History of Paraguay contra its Falsifiers: Chapter II

History of Paraguay contra its Falsifiers: Chapter II

An Empire and a Republic.

It was pretty much the idea of St. Thomas Aquinas. Monarchy as inherently superior to democracy, where the «Kingship» holds the highest position as the finest regime. On the other hand, «Tyranny» of one man being the worst possibility, should be avoided with the existence of intermediate branches of government. This is what was known universally as the «Tempered Monarchy». Stricto sensu, following Aristotle, St. Thomas Aquinas argued that there are six possible types of governments: «Rule of One», «Rule of Few» and «Rule of Many». In the following order, from finest to worst, we can arrange Aquinas’ idea: monarchy, aristocracy, republic, oligarchy, democracy, tyranny. As nature strives to imitate the Creator, healthy human societies also try to do it and that’s why a hierarchical order for the common good should always be preferred. A viced and vicious human society will attempt to invert this order. [1]

This «Tempered Monarchy» as mentioned, allowed and even required intermediate branches of government. In the Catholic Kingdom of the Spanish Empire, this was represented by the «Cortes» and the «Cabildos».

The «Cortes» were the representatives (the «hidalgos» and «nobles») of all the territories of the Kingdom who were summoned to recognize the new King; to swear allegiance to the King and for the protection of the Catholic and Civil Laws of the Realm; to appoint a «regent» in the case of absence or disease of the King; to analize and decide about the general situation of the nation in case of internal or external war; to analize and decide about taxes; to preserve and restore the ancient Laws in case of decadence and corruption, etcetera.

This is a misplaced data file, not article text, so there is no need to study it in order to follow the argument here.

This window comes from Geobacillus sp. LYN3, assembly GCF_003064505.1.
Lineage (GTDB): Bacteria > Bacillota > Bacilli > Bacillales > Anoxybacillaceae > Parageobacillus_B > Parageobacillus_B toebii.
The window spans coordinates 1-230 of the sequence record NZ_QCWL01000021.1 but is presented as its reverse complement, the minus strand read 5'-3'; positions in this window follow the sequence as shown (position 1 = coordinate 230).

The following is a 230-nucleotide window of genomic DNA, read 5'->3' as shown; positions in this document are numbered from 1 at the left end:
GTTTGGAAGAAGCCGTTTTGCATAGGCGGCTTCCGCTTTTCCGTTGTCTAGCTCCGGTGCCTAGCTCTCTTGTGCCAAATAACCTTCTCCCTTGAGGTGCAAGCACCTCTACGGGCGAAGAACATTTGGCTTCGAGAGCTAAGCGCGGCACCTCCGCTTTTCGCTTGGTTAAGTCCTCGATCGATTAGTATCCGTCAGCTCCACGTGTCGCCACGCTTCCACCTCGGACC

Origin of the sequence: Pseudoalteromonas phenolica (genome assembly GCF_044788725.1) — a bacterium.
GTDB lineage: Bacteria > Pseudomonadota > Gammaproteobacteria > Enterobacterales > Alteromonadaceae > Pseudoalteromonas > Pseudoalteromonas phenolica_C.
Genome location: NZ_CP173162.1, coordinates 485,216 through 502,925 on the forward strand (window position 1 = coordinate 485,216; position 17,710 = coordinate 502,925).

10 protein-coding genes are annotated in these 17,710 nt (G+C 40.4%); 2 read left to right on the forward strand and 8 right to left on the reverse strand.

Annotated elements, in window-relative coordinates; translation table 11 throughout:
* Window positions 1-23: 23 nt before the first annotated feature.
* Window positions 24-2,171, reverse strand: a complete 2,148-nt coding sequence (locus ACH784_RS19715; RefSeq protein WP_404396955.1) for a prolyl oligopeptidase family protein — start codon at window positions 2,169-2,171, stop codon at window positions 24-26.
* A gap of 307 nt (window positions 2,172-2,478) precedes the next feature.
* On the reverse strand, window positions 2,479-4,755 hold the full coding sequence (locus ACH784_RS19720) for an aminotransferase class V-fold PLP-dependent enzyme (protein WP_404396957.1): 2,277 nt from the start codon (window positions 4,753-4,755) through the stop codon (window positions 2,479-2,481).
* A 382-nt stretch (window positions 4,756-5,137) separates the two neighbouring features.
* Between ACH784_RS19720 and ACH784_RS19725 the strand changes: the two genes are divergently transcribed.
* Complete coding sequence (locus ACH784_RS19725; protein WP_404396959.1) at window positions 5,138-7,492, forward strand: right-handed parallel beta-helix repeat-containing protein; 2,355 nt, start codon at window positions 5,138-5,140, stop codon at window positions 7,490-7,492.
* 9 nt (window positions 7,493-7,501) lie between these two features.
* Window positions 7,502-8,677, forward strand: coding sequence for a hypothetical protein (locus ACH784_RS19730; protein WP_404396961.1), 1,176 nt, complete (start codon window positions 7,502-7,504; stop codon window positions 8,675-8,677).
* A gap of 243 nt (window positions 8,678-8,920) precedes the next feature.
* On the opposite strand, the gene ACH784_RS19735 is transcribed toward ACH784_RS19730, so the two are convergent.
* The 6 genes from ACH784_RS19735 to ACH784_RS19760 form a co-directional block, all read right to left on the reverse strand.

On the other hand, the «Cabildos» were established and conformed by some members of the «Cortes» and other people, usually workers from different corporations known as «gremios» (all of these, in their respective cities). The «Cabildos» of each city or town could choose their «Alcaldes, Regidores and Corregidores» (Lord Majors, Councillors and Sub Councillors, respectively).

As mentioned in the former chapter, Asunción del Paraguay was the first city of the River Plate and also had the first «Cabildo» by Royal Command (Real Cédula) of the King of Spain and Emperor Charles V, in 1537. The early Paraguayans could choose from the very beginning, not only their «Cabildo» members but even their Provisional Governor, in case the King didn’t appoint anyone for that charge. In the beginning, the Governors (and Viceroys) were hereditary charges, but later this was changed so the Monarch appointed them, generally for lifetime.

Here we can clearly see many things that were intrinsically part of the Paraguayan nation: «De Regno», as structured by the Angelic Doctor St. Thomas Aquinas and followed by the Catholic Crown of Spain, was at the core of the Paraguayan system. A strong and unitary figure at the center ruling for lifetime (the Governor, appointed or approved by the King) tempered by Cortes and Cabildos.

Battle of Villalar (April 1521) where the "Comuneros" of Spain under the command of Juan Padilla were finally defeated by the Royalist Forces of the King of Spain and Emperor Charles V. The War of the Castillan Communities inspired, though loosely, the Paraguayan Comuneros of Asunción in 1544. Painting by Victoriano Ameller. [Wikimedia Commons].
Battle of Villalar (April 1521) where the «Comuneros» of Spain under the command of Juan Padilla were finally defeated by the Royalist Forces of the King of Spain and Emperor Charles V. The War of the Castillan Communities inspired, though loosely, the Paraguayan Comuneros of Asunción in 1544. Painting by Victoriano Ameller. [Wikimedia Commons].